Are there moral absolutes, if so, what are they and why? RENAE MANNYep....we have a deontological duty to be a consequentialist. Why just that moral absolute? Well, a further question highlights the reasoning (at least for Singer)
The only moral absolute is that we should do what will have the best consequences for all those affected by our actions.
Why should I be moral? KATIE FARRELL, New YorkSo we should be 'moral' because it is a sort of enlightened self-interest. Not because there is some 'absolute' as Singer previously declared. he is trying to have it both ways, where as neither seems particularly convincing. Most people realise that morality is not about doing what is best for you.
Well ... I've written a whole book on that topic How Are We to Live?, but in a single sentence: you'll find it more fulfilling, in the long run, to contribute to making the world a better place, than to think just of your own interests.
Persistent Vegative state people still have normal brain activity. Does this mean Terri schaivo's murderers will be charged?
In New York, if your child's teacher changes their sex, you can't ask to have them changed into a different class. Apparently, it is okay to change your sex, but not your class.
Previous reports of a stem cell extraction process that could leave an embryo unharmed are now acknowledged to be wrong. But perhaps it is still okay because the embryo's are in a persistent vegative state?
In the UK, a ministers' advisory group have suggested that children aged 11 and over should be given mandatory education promoting abortion as part of sex education. Guys...when you are in a hole, stop digging!
Here is an interesting tale about September 11th in 1565. Read how the Turk Muslims were stopped from complete conquest of western civilization.
Mithra and Jesus - SBS Gone Stupid
The SBS (Stupid Broadcasting Service) is a publically funded TV station in Australia. Whilst channel flicking tonight I was somewhat shocked to see their program guide making the claim that Jesus shared a lot in common with Mithra, including the date of his birth, the 12 disciples, bron of a virgin, dying to save the world. Unfortunately, their world guide is broken, otherwise I could link to the absurd claims themselves. The horribly biased site, Religious Tolerance has a good enough description of this claim, so I'll quote that.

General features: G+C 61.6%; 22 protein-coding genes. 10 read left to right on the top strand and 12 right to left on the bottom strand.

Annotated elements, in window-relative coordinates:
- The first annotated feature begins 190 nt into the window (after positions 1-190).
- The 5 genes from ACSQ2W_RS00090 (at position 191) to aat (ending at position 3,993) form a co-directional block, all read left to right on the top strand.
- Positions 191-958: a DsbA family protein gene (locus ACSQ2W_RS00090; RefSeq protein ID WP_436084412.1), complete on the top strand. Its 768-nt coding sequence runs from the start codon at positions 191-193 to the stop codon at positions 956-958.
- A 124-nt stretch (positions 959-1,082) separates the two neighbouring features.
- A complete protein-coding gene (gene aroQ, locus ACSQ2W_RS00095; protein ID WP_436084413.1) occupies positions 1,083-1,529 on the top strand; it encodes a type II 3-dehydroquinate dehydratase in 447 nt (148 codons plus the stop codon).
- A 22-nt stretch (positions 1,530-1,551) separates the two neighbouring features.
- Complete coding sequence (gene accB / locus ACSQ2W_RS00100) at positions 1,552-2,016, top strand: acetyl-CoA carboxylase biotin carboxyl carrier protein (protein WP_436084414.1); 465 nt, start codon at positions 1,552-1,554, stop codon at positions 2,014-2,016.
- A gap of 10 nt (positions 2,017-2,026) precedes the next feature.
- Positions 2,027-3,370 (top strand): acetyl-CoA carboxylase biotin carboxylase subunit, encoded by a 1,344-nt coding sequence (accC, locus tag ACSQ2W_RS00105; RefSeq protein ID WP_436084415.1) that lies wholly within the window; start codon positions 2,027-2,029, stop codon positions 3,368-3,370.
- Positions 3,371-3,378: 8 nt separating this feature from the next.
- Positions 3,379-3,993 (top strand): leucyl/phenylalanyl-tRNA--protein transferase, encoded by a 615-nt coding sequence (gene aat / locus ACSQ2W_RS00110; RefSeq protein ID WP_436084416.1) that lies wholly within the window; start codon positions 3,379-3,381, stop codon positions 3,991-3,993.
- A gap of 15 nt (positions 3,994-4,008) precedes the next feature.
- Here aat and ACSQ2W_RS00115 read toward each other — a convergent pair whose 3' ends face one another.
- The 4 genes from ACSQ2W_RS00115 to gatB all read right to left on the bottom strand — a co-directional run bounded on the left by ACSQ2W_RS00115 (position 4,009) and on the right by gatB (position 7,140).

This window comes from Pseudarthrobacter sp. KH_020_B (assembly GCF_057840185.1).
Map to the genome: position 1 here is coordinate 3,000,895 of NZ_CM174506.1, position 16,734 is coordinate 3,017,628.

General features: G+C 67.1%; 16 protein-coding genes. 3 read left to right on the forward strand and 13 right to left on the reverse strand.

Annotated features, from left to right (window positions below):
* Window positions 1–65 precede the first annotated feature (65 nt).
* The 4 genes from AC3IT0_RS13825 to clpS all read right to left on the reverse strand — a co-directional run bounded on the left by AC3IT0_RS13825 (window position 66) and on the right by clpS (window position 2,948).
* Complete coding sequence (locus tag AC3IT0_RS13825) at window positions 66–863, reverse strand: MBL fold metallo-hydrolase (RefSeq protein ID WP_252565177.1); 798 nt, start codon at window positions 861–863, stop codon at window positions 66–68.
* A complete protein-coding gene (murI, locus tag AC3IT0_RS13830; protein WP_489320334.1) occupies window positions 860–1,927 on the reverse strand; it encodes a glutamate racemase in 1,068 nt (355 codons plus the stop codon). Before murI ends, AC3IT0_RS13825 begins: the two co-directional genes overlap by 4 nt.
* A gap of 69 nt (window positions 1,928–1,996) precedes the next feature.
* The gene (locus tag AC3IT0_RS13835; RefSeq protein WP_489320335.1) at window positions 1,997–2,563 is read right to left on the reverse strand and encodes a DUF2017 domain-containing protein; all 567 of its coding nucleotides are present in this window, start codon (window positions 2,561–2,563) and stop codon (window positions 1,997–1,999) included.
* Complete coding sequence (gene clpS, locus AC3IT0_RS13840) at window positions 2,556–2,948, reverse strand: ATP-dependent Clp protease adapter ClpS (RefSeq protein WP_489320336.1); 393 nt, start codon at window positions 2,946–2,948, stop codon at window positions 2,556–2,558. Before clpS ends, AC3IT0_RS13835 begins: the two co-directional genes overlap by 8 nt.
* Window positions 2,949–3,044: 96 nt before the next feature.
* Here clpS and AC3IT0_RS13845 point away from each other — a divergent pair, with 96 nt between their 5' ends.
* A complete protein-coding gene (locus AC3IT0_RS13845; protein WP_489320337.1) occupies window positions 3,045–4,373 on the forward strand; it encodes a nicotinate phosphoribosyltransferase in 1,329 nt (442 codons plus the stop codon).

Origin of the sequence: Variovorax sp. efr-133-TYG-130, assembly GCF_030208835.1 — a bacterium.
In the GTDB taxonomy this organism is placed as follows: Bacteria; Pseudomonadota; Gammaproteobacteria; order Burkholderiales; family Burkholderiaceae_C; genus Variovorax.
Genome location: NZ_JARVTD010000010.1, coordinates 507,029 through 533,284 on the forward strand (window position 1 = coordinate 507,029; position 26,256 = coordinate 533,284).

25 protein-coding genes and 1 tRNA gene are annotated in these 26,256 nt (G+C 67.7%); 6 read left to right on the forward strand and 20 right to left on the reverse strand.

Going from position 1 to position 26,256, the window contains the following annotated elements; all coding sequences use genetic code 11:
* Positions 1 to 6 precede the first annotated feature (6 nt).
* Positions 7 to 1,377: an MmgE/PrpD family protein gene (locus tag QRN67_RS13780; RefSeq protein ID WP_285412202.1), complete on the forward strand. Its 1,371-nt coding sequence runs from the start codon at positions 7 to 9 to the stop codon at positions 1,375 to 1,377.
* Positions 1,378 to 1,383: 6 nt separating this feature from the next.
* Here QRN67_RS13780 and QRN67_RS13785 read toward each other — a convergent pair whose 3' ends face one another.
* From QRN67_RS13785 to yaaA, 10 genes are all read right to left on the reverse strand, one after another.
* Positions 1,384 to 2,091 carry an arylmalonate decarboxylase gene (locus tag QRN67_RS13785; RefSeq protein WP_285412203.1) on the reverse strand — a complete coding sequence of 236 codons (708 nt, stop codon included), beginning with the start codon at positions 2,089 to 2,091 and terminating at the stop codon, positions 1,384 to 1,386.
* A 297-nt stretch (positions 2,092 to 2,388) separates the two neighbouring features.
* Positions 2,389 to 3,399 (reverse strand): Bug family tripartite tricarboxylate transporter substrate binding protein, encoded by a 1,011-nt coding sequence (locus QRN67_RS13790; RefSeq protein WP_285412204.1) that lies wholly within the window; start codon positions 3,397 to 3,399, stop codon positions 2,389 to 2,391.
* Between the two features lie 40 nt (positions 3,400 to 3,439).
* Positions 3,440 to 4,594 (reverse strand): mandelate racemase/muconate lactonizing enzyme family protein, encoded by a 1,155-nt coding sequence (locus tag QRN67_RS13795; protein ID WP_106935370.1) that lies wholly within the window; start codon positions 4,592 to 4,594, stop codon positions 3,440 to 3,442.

Some theologians and historians believe that many of the details of Jesus' life were "borrowed" from a competing, contemporary religion, Mithraism.
Mithra was a fictional character who was worshipped as a Good Shepherd, the Way, the Truth and the Light, the Redeemer, the Savior, and the Messiah. A religion in his name was founded in the 6th century BCE. Mithraism one of the most popular of religions in the Roman Empire, particularly among its soldiers and civil servants. It was Christianity's leading rival. Mithra was also believed to have been born of a virgin. Like Jesus, their births were celebrated yearly on DEC-25. Mithra was also visited by shepherds and by Magi. He traveled through the countryside, taught, and performed miracles with his 12 disciples. He cast out devils, returned sight to the blind, healed the lame, etc. Symbols associated with Mithra were a Lion and a Lamb. He held a last supper, was killed, buried in a rock tomb. He rose again after three days later, at the time of the spring equinox, circa MAR-21. He later ascended into heaven. Mithraism celebrated the anniversary of his resurrection, similar to the Christian Easter. They held services on Sunday. Rituals included a Eucharist and six other sacraments that corresponded to the rituals of the Catholic church. Some individuals who are skeptical about stories of Jesus' life suspect that Christianity may have appropriated many details of Mithraism in order to make their religion more acceptable to Pagans. St. Augustine even stated that the priests of Mithra worshipped the same God as he did. Other early Christians believed that Satan invented Mithraism and that he made Mithra's life and the practices of the religion identical to what Christianity would become centuries later. They felt that Satan's purpose was to confuse believers.
If anyone makes this claim in your presence, you should laugh at them as if they were an idiot. For instance, Mithra was born out of rock (does this mean born of a virgin?), and there are no scriptures or written records at all about Mithraism, all they have are some pictures. No reference at all is found to Mithra ever dying. In fact, Roman Mithraism was not the same as the original Iranian Mithraism (which is the one founded before Jesus), and therefore none it's claims predate Christianity. There is a lot more, but really this is such a ludicrous claim that doesn't come from scholars but from anti-christian polemics with no academic or intellectual integrity.
If you want to learn more, Tektonics has a fairly indepth refutation of these claims which actually refers to scholars work, not polemics.
(As a side note, Augustine's 'statement' is not referenced to his works but to another somewhat dubious author)
Poverty and Terrorism - Aiming for Well Armed Terrorists
My church recently preached that terrorism will continue to increase and be a problem until we redistribute the wealth of the planet and remove poverty. That is, the true cause of terrorism is poverty. The problem is, this is just plain old false.